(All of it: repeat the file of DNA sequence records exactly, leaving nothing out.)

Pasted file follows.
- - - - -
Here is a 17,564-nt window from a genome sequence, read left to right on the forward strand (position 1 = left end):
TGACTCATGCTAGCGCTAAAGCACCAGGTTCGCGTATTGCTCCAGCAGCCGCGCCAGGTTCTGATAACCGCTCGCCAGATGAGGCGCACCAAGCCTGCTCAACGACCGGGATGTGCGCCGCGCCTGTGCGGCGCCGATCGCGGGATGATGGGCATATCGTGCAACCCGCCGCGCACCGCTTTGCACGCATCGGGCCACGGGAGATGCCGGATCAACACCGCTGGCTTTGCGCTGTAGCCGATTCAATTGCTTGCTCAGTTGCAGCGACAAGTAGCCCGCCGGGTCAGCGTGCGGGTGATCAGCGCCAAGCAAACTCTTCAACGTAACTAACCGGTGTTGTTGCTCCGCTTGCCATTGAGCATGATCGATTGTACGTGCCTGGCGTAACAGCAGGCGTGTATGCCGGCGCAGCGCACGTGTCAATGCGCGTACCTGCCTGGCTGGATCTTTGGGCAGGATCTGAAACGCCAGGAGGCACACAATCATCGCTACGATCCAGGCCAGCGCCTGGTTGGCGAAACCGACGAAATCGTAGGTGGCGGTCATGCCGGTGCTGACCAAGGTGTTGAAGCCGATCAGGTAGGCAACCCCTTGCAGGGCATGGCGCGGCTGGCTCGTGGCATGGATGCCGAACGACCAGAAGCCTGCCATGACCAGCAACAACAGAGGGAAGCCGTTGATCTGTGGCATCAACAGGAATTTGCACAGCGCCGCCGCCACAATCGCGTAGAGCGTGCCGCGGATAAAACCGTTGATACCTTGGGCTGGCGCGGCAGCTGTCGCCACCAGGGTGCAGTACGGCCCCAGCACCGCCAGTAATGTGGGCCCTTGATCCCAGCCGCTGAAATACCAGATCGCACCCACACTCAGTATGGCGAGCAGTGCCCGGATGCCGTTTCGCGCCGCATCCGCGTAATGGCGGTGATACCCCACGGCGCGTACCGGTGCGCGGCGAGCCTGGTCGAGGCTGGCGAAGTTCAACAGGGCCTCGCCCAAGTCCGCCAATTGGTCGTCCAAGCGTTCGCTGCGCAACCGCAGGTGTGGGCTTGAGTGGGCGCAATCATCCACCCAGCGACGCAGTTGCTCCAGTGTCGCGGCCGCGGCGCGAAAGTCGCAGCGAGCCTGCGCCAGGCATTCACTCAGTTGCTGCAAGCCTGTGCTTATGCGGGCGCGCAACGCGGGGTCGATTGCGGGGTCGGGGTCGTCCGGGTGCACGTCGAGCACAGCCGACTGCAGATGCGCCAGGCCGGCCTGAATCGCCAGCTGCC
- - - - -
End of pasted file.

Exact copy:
Here is a 17,564-nt window from a genome sequence, read left to right on the forward strand (position 1 = left end):
TGACTCATGCTAGCGCTAAAGCACCAGGTTCGCGTATTGCTCCAGCAGCCGCGCCAGGTTCTGATAACCGCTCGCCAGATGAGGCGCACCAAGCCTGCTCAACGACCGGGATGTGCGCCGCGCCTGTGCGGCGCCGATCGCGGGATGATGGGCATATCGTGCAACCCGCCGCGCACCGCTTTGCACGCATCGGGCCACGGGAGATGCCGGATCAACACCGCTGGCTTTGCGCTGTAGCCGATTCAATTGCTTGCTCAGTTGCAGCGACAAGTAGCCCGCCGGGTCAGCGTGCGGGTGATCAGCGCCAAGCAAACTCTTCAACGTAACTAACCGGTGTTGTTGCTCCGCTTGCCATTGAGCATGATCGATTGTACGTGCCTGGCGTAACAGCAGGCGTGTATGCCGGCGCAGCGCACGTGTCAATGCGCGTACCTGCCTGGCTGGATCTTTGGGCAGGATCTGAAACGCCAGGAGGCACACAATCATCGCTACGATCCAGGCCAGCGCCTGGTTGGCGAAACCGACGAAATCGTAGGTGGCGGTCATGCCGGTGCTGACCAAGGTGTTGAAGCCGATCAGGTAGGCAACCCCTTGCAGGGCATGGCGCGGCTGGCTCGTGGCATGGATGCCGAACGACCAGAAGCCTGCCATGACCAGCAACAACAGAGGGAAGCCGTTGATCTGTGGCATCAACAGGAATTTGCACAGCGCCGCCGCCACAATCGCGTAGAGCGTGCCGCGGATAAAACCGTTGATACCTTGGGCTGGCGCGGCAGCTGTCGCCACCAGGGTGCAGTACGGCCCCAGCACCGCCAGTAATGTGGGCCCTTGATCCCAGCCGCTGAAATACCAGATCGCACCCACACTCAGTATGGCGAGCAGTGCCCGGATGCCGTTTCGCGCCGCATCCGCGTAATGGCGGTGATACCCCACGGCGCGTACCGGTGCGCGGCGAGCCTGGTCGAGGCTGGCGAAGTTCAACAGGGCCTCGCCCAAGTCCGCCAATTGGTCGTCCAAGCGTTCGCTGCGCAACCGCAGGTGTGGGCTTGAGTGGGCGCAATCATCCACCCAGCGACGCAGTTGCTCCAGTGTCGCGGCCGCGGCGCGAAAGTCGCAGCGAGCCTGCGCCAGGCATTCACTCAGTTGCTGCAAGCCTGTGCTTATGCGGGCGCGCAACGCGGGGTCGATTGCGGGGTCGGGGTCGTCCGGGTGCACGTCGAGCACAGCCGACTGCAGATGCGCCAGGCCGGCCTGAATCGCCAGCTGCC